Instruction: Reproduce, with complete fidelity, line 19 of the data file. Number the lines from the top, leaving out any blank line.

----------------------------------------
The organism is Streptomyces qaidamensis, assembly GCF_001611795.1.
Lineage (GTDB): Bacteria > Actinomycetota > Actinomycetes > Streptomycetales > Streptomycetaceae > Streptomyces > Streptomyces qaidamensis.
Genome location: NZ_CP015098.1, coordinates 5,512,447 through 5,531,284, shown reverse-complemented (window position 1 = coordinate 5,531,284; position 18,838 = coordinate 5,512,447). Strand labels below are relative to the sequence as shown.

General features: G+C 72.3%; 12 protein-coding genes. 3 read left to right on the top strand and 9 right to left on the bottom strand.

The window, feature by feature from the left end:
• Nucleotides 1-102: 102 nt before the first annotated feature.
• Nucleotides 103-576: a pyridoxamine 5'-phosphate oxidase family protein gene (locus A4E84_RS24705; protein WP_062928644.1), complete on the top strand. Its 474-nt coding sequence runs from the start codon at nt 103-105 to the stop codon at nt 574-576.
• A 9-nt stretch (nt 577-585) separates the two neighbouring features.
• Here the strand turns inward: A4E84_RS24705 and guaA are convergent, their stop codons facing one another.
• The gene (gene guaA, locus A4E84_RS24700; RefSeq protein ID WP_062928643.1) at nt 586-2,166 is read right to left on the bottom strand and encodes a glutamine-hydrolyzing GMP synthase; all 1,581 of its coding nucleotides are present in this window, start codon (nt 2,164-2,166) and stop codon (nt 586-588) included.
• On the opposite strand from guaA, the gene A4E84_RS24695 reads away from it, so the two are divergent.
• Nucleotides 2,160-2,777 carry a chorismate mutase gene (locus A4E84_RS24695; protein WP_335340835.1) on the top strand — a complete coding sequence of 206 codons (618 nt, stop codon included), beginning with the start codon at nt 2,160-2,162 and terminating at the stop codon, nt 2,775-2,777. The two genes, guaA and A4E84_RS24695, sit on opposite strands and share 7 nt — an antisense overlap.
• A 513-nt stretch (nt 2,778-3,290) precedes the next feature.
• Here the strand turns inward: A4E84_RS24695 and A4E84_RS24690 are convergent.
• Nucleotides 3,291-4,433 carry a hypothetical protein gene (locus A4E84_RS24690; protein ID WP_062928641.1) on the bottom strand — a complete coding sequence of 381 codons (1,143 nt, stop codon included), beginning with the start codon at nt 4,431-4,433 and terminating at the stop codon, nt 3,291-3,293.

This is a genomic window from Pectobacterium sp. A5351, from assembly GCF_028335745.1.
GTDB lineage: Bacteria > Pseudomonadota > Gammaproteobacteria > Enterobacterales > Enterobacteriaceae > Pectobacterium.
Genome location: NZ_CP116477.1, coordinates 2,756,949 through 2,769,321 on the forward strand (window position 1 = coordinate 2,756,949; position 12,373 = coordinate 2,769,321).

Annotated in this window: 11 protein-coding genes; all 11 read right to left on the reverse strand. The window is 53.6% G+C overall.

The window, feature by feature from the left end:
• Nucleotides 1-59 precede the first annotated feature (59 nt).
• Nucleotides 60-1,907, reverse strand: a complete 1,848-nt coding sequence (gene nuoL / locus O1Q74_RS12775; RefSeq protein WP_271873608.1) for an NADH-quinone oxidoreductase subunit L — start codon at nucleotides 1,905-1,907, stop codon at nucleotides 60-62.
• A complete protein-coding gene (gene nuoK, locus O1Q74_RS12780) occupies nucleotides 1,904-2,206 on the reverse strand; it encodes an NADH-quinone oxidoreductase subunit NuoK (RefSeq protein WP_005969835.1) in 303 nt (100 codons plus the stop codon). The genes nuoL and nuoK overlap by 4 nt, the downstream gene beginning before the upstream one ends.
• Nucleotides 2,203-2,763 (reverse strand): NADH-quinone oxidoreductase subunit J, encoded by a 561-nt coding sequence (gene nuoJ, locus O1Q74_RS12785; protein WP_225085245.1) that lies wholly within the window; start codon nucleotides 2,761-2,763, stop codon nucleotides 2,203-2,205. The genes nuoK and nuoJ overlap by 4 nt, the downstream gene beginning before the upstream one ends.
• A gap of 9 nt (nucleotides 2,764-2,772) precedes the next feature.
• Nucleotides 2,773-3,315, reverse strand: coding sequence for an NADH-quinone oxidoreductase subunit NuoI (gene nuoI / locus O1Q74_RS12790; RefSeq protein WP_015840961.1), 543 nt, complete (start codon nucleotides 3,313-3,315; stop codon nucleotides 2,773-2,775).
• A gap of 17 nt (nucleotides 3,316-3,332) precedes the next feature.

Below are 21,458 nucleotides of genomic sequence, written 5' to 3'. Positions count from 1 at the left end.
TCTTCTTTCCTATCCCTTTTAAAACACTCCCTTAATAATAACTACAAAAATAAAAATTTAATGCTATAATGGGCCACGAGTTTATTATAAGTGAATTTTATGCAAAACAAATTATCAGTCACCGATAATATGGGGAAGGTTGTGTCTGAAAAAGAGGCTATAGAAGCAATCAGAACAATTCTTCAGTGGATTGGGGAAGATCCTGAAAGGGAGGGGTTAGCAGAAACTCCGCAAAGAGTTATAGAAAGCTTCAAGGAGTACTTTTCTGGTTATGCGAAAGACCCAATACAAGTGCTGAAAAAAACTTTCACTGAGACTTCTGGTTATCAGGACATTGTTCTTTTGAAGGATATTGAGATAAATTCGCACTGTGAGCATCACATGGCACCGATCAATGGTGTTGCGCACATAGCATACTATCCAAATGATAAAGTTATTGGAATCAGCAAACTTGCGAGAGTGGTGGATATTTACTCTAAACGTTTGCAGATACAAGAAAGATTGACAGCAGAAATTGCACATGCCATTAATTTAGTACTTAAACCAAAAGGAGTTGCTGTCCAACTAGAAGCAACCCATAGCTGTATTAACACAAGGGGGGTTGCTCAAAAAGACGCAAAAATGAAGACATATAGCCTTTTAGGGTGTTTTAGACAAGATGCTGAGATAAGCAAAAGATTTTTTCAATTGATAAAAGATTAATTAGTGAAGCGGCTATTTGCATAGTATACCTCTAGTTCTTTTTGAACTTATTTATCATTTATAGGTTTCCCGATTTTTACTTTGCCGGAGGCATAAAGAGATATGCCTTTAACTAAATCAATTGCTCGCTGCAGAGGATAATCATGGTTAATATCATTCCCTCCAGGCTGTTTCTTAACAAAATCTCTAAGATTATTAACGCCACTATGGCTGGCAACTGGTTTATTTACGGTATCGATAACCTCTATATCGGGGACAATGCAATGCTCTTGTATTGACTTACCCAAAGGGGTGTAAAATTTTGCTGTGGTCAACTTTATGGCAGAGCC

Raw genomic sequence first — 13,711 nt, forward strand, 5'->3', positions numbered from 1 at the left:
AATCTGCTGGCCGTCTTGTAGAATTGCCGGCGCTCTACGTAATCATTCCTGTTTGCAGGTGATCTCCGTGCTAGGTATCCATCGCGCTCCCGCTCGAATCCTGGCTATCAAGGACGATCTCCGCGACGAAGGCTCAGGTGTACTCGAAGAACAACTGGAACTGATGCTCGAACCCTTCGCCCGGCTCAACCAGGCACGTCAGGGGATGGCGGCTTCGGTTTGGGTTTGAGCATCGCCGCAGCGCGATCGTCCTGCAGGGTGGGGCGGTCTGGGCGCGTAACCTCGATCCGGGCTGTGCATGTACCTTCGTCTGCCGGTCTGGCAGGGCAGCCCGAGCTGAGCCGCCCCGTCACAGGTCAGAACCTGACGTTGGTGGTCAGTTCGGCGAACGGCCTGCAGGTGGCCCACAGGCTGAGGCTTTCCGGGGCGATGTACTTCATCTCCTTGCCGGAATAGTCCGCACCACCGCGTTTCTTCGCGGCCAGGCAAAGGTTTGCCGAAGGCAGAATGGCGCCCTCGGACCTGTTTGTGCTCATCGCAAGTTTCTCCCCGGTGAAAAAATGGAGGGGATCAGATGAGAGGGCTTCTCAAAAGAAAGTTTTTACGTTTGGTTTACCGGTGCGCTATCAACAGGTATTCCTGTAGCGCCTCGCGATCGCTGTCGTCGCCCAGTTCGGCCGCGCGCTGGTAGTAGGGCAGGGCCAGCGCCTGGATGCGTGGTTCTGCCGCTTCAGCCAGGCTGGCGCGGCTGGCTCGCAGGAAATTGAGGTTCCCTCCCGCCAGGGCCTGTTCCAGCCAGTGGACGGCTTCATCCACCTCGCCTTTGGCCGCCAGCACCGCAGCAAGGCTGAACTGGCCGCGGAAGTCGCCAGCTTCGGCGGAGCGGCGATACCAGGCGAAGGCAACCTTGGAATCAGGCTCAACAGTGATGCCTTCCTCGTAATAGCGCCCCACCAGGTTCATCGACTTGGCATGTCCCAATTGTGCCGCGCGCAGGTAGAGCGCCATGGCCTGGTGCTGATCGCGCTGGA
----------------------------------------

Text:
Annotated in this window: 11 protein-coding genes; all 11 read right to left on the reverse strand. The window is 53.6% G+C overall.